I have been thinking a little, okay a lot, about love lately.

Who gets love? According to Janis Ian, “Love is meant for beauty queens/and high school girls with clear skinned smiles” … well that knocks me out of the picture. I’m not even close to young with wrinkles and acne. My smile is lopsided.

Why do we fall into love? I think this might be a question for the biochemists – scientists charting pheromones, hormones, and genetic markers. And for the real estate agents chanting, ‘location, location, location.’

How do we fall out of love? I have come to the conclusion that someone always leaves, by death or by choice. Harsh but … the truth.

Could I buy some love if I had a stupendously large limit on my VISA? Would PayPal guarantee it? Maybe I could rent love for a night or a weekend. I’m not sure I want to use my expendable income in this manner.

Okay, so maybe I haven’t figured out too much. I’m a middle-aged love neophyte.

But then I was driving down the AVENUE OF THE PICKLES. What? You don’t know the AVENUE OF THE PICKLES. C’est une catastrophe! (That’s French, the so-called language of love.)

Every holiday season, an outdoor shopping center nearby outlines their trees in lights. Until five years ago, the lights were green. In combination with the shape of the trees, the green lights made an avenue of pickles standing on edge. High in the sparkling trees, speakers blare out holiday songs.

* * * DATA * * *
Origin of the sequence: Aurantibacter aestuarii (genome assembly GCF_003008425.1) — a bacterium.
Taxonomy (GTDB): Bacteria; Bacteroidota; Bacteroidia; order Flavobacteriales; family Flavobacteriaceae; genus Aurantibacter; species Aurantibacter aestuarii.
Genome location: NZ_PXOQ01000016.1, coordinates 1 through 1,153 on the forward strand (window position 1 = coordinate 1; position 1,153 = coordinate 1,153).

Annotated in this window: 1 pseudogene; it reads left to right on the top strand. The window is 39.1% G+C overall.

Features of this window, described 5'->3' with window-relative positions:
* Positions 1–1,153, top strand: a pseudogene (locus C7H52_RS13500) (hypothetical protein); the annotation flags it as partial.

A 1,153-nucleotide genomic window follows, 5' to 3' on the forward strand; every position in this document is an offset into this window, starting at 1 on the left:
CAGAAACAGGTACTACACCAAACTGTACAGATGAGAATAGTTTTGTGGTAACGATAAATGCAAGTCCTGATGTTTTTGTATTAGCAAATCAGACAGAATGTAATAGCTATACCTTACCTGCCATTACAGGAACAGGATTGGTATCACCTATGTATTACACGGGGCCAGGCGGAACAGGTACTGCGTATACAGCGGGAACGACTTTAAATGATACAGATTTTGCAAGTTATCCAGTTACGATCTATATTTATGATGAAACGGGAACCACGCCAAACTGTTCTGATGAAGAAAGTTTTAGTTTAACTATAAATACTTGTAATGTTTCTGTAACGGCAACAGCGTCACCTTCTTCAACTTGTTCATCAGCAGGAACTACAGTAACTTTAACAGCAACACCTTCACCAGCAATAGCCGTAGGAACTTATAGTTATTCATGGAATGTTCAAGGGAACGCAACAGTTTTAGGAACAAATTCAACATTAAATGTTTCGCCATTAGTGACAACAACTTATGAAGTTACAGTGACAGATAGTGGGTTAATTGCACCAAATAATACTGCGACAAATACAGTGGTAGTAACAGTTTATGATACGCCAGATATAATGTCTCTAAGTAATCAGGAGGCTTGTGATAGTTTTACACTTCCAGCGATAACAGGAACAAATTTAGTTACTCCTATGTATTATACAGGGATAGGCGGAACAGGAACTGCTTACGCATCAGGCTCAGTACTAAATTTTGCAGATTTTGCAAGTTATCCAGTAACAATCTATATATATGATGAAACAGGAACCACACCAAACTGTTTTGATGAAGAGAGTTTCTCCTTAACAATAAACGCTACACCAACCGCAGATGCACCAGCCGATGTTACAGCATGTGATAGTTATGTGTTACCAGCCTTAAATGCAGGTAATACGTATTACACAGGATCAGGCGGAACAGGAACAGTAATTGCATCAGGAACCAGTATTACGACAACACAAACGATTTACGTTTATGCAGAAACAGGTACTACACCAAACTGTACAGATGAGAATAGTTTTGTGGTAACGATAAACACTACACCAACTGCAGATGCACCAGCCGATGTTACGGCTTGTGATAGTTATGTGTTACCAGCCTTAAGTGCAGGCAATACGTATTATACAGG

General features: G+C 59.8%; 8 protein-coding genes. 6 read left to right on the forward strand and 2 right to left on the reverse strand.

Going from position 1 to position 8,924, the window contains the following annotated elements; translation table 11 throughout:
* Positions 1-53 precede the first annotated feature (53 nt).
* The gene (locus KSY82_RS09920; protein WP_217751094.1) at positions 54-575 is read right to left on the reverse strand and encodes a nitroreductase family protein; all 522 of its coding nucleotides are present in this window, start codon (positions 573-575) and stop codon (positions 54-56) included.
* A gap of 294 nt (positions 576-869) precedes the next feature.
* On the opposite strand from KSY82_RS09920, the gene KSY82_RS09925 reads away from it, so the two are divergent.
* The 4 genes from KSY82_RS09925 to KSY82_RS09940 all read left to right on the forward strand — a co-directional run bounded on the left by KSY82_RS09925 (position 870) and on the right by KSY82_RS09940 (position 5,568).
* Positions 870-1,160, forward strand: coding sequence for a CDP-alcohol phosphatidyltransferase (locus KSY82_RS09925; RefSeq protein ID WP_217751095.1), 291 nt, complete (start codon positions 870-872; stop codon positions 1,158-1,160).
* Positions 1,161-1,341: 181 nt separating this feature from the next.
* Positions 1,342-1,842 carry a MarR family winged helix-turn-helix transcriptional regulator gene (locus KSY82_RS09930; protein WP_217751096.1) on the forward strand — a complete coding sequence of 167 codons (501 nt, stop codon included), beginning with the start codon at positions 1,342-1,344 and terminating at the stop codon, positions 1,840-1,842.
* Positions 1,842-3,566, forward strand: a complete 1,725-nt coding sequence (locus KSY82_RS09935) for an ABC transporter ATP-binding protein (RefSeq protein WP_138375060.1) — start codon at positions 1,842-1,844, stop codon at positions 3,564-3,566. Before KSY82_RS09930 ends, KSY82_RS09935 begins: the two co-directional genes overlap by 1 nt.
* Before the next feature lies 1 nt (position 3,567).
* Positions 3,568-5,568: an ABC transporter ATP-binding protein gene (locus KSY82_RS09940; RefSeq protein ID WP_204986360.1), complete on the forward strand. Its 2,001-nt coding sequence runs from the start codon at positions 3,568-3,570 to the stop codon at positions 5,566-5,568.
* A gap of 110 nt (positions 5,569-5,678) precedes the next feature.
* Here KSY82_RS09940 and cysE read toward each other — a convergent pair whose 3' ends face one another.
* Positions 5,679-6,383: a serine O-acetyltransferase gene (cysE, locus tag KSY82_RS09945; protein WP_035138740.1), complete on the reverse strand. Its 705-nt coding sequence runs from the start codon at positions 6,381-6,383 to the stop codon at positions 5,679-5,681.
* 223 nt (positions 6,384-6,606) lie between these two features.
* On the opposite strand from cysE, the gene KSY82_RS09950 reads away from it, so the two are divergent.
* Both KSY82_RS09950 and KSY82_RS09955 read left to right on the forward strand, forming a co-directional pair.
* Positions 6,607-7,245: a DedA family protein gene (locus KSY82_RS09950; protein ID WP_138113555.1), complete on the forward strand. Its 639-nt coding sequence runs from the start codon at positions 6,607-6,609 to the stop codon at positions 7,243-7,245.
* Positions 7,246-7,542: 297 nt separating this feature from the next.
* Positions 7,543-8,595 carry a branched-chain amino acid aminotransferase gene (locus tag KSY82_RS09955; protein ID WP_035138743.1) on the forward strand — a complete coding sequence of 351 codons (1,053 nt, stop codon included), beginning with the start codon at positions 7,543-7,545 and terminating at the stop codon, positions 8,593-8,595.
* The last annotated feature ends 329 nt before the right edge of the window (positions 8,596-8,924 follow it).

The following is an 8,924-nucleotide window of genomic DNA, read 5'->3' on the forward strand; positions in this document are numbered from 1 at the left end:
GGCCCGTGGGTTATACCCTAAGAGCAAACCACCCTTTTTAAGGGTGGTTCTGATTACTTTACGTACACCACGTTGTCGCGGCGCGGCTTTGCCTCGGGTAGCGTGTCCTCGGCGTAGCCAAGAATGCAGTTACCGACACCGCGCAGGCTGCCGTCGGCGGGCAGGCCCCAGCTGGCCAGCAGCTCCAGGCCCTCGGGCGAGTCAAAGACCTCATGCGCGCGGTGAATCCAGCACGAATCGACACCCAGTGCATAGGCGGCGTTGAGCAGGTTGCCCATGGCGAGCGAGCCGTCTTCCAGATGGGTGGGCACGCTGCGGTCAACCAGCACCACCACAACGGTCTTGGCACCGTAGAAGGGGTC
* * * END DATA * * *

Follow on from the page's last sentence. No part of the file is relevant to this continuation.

When my husband was alive, we would laugh with joy and excitement over the pickles. The trees with their green lights seemed so incongruent, surreal, and even bizarre in contrast with the stuffy matronly shops they surrounded. In amazement, we would clasp hands and walk through the shopping center oohing and aching over the PICKLES. Giggling. Too old to be giggling but maybe it was love we were feeling. The odd display reminded us of all the times that we walked together sharing silly times and tragic episodes.

One year, we walked the three miles from our house to our favorite seafood restaurant in the shopping center but without our usual delight in the decorations. It had not been a great year. His work stressors and my dissertation disappointments had forged a silence between us.

During the walk home, I was dry-mouthed with the realization that this was the slippery slope to our love’s end. But looking up at the green lights, the lines of goofy up-ended pickle trees, I had an urge to hold his hand – like I had done in previous years when walking the Avenue of the Pickles. In my heart and my head, my wish to feel love and my Russian peasant fatalism fought each other. After a long, breath-robbing stalemate, I exhaled “Fuck it,” and picked up his hand. He smiled at me. My face wouldn’t move. A flash of insight occurred. This was a man I had loved in the past and I could choose to love him again. This was the choice point. Gulping, big caterpillar tears crawled down my face, I smiled back. Not my biggest or most convincing smile, but still a smile. We walked the three miles home holding hands.

Today, the trees are lit up in green, red, purple, blue, and pink lights. How fantastic. And love inspiring.

While I still don’t know who or why or how we fall in love, I do know that there are easy times when love has a tight hold on us and other times when we must choose to hold tightly to love.

The little squiggles of light-trimmed trees, the crazy histories we make with people, and even language return us to each other. They remind us – we have the choice to love.

Maybe as we collide willy-nilly into the holiday season, we can stop wasting our time on questions of little consequence. Then we can look for all the little signals to choose love and wrap garlands of twinkling lights around our love histories.